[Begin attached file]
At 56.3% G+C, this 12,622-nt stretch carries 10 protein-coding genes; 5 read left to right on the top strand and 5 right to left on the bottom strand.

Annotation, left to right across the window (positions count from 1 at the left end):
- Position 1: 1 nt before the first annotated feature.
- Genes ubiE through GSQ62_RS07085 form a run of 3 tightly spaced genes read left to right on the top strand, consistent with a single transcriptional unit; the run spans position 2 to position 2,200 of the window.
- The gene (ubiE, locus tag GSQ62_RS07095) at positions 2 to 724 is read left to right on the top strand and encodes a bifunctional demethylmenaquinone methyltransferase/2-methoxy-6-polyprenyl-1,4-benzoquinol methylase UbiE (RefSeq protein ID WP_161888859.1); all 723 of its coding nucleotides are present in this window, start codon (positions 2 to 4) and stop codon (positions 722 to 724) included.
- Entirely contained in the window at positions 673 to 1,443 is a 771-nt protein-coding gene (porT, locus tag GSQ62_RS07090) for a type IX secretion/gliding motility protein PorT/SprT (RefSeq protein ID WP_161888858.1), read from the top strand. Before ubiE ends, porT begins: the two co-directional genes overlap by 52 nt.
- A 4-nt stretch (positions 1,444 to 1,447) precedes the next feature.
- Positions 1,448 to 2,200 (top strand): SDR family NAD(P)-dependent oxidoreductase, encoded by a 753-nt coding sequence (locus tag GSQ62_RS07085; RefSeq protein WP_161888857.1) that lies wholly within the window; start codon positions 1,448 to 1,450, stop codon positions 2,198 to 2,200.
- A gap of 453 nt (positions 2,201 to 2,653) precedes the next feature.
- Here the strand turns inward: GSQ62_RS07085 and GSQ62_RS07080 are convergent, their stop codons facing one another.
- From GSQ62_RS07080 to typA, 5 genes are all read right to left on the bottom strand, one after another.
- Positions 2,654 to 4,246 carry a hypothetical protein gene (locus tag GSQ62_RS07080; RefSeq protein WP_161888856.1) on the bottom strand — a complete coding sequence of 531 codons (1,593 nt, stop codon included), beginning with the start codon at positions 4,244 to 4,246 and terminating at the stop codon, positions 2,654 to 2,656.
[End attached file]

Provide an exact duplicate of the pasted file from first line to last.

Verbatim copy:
At 56.3% G+C, this 12,622-nt stretch carries 10 protein-coding genes; 5 read left to right on the top strand and 5 right to left on the bottom strand.

Annotation, left to right across the window (positions count from 1 at the left end):
- Position 1: 1 nt before the first annotated feature.
- Genes ubiE through GSQ62_RS07085 form a run of 3 tightly spaced genes read left to right on the top strand, consistent with a single transcriptional unit; the run spans position 2 to position 2,200 of the window.
- The gene (ubiE, locus tag GSQ62_RS07095) at positions 2 to 724 is read left to right on the top strand and encodes a bifunctional demethylmenaquinone methyltransferase/2-methoxy-6-polyprenyl-1,4-benzoquinol methylase UbiE (RefSeq protein ID WP_161888859.1); all 723 of its coding nucleotides are present in this window, start codon (positions 2 to 4) and stop codon (positions 722 to 724) included.
- Entirely contained in the window at positions 673 to 1,443 is a 771-nt protein-coding gene (porT, locus tag GSQ62_RS07090) for a type IX secretion/gliding motility protein PorT/SprT (RefSeq protein ID WP_161888858.1), read from the top strand. Before ubiE ends, porT begins: the two co-directional genes overlap by 52 nt.
- A 4-nt stretch (positions 1,444 to 1,447) precedes the next feature.
- Positions 1,448 to 2,200 (top strand): SDR family NAD(P)-dependent oxidoreductase, encoded by a 753-nt coding sequence (locus tag GSQ62_RS07085; RefSeq protein WP_161888857.1) that lies wholly within the window; start codon positions 1,448 to 1,450, stop codon positions 2,198 to 2,200.
- A gap of 453 nt (positions 2,201 to 2,653) precedes the next feature.
- Here the strand turns inward: GSQ62_RS07085 and GSQ62_RS07080 are convergent, their stop codons facing one another.
- From GSQ62_RS07080 to typA, 5 genes are all read right to left on the bottom strand, one after another.
- Positions 2,654 to 4,246 carry a hypothetical protein gene (locus tag GSQ62_RS07080; RefSeq protein WP_161888856.1) on the bottom strand — a complete coding sequence of 531 codons (1,593 nt, stop codon included), beginning with the start codon at positions 4,244 to 4,246 and terminating at the stop codon, positions 2,654 to 2,656.